Piere's looks like an excellent club to see a concert. The stage is big, and the lighting rig was huge. Bonamassa's light show was outstanding and complemented his performance perfectly. Just before playing a fantastic version of Hendrix's "Are You Experienced?", to close the first set, Bonamassa finally gave his fans what they were waiting for - an extended guitar solo. His guitar technique is flawless and he pours all of his emotions into his playing. His powerful vibrato technique is in the same league as his hero Stevie Ray Vaughan. His two bandmates didn't exactly embarrass him either. Eric Czar prefers the five-string bass and performed an excellent bass solo during the middle section of "Don't Burn Down That Bridge", which featured some impressive slap-bass, and even a little bit of Les Claypool inspired speed riffage. Drummer Kenny Kramme was also a rock solid piece of the rhythm section. This power trio generated a tremendously full and powerful sound for only three guys.

There was some backstage footage and interviews with the band members in their dressing room before the concert, and this was interjected between some of the song performances. Although I don't particularly like having the flow of the concert interrupted like this, it wasn't too distracting in this case. Each clip was less than a minute long and was only used between every two or three songs. The camera work was understated, but superb. Numerous unique camera angles were used to flaunt the brilliance of Bonamassa's playing as well as capture everything that makes an intimate club concert so exciting. Now I gotta see this guy live!

Reviewed by Paul M. Roy - May 2004

Set ListCradle RockSteppin' Out/Rice PuddingA New Day YesterdayMiss You, Hate YouWalk In My ShadowsI Know Where I BelongColour And ShapeTrouble WaitingIf Heartbreaks Were NickelsDon't Burn Down That BridgeJoe's Guitar SoloAre You Experienced?Had To Cry Today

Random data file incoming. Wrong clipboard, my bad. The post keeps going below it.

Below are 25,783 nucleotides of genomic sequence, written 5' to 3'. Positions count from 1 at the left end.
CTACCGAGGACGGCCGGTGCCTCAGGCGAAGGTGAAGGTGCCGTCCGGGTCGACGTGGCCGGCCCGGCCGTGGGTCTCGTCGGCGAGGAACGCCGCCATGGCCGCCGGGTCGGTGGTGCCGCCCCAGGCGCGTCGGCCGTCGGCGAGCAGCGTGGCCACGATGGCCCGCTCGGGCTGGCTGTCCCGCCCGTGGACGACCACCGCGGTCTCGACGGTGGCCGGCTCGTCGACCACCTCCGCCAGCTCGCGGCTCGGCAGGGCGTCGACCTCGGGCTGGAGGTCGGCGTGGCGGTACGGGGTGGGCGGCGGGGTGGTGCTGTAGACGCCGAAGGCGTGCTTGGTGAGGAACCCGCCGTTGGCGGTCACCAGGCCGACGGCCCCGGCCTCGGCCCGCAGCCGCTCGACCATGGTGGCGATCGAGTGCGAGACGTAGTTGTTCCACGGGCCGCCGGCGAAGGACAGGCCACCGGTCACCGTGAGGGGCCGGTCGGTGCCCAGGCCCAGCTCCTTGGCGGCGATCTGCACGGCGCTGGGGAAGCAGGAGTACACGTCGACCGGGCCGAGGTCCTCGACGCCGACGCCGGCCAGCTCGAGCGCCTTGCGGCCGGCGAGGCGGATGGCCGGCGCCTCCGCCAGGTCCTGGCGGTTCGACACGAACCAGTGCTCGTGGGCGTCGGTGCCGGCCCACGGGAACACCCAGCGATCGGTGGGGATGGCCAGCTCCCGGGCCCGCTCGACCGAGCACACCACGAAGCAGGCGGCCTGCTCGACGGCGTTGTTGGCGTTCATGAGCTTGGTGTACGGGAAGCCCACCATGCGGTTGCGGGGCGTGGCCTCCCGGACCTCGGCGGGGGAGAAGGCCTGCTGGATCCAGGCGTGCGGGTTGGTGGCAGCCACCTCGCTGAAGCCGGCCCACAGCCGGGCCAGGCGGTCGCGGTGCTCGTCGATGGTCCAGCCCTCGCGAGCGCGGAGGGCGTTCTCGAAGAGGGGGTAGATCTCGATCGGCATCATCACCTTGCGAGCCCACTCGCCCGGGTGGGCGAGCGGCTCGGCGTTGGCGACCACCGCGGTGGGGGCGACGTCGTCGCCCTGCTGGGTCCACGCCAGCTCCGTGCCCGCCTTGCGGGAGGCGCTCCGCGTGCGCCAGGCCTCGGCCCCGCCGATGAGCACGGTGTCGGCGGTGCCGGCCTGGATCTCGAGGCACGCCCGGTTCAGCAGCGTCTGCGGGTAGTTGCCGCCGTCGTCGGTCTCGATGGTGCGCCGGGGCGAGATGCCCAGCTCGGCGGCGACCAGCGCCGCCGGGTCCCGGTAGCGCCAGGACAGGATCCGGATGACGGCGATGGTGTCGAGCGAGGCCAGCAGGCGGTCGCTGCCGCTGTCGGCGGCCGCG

Joe Bonamassa - Guitars/Vocals
Eric Czar - Bass
Kenny Kramme - Drums

DVD Release Date - August 2002
Performance Date - December 2001

Running Time: 114 Minutes
Audio Transfer• Dolby Digital 2.0 Stereo
Video Transfer• 1.33:1 - Full Frame

Modern Drummer Article on Kenny, May 2004 By Robin Tolleson

May Issue, 2004, Page 28
The Joe Bonamassa Band’s
Kenny Kramme
Blues Deluxe

Some drummers playing in power trios instinctively think in terms of filling up space, rather than creating it. Not so with the versatile Kenny Kramme, who gives The Joe Bonamassa Band a solid foundation, along with providing plenty of flash and drive. “I had a teacher early on who instilled in me the idea that space is a sound,” says the thirty-six-year-old drummer.

Kramme grew up in Baldwin, New York and began playing drums at fifteen, first drawn to drummers Bonham, Paice, and Peart. He took lessons and played in jam bands, emulating the most musical of the 1980s progressive rock drummers, such as Journey’s Steve Smith—“guys whose playing was about the song, about the music,” Kramme says.

Upon moving to New York in 1995, Kramme paid the rent by playing with up to ten different bands, sometimes two or three gigs a night. While touring with The Fourth Floor in 1997, he met a producer who introduced him to Joe Lynn Turner of Deep Purple and Rainbow fame. Kramme has since played on four of Turner’s recordings, as well as on sessions with Leslie West, Vernon Reid, and Andy Timmons.

In 2001 Kramme was called to audition for a spot with the acclaimed young blues guitarist Joe Bonamassa. After being sent recordings of his music, “I learned the song structures and the things that had to be there,” Kramme explains. “But I didn’t try to cop every lick. I played the way that I play. For the most part that’s the only thing that separates one drummer from another in an audition. I don’t know if that’s good advice for everybody, but it worked for me.”

In 2002, Bonamassa, backed by Kramme and bassist Eric Czar, released So, It’s Like That which, with the help of non-stop touring, hit number-1 on the Billboard blues chart. Kramme kicks off their new release, Blues Deluxe, Vol. 1, with a no-trouble double shuffle. Then he’s heard on brushes, and later on a funky half-time groove. “We covered a lot of styles on Blues Deluxe,” Kramme agrees. “Shuffles, ballads, R&B—we did it all. And we pretty much played it down live. It was a lot of fun.”

Robin Tolleson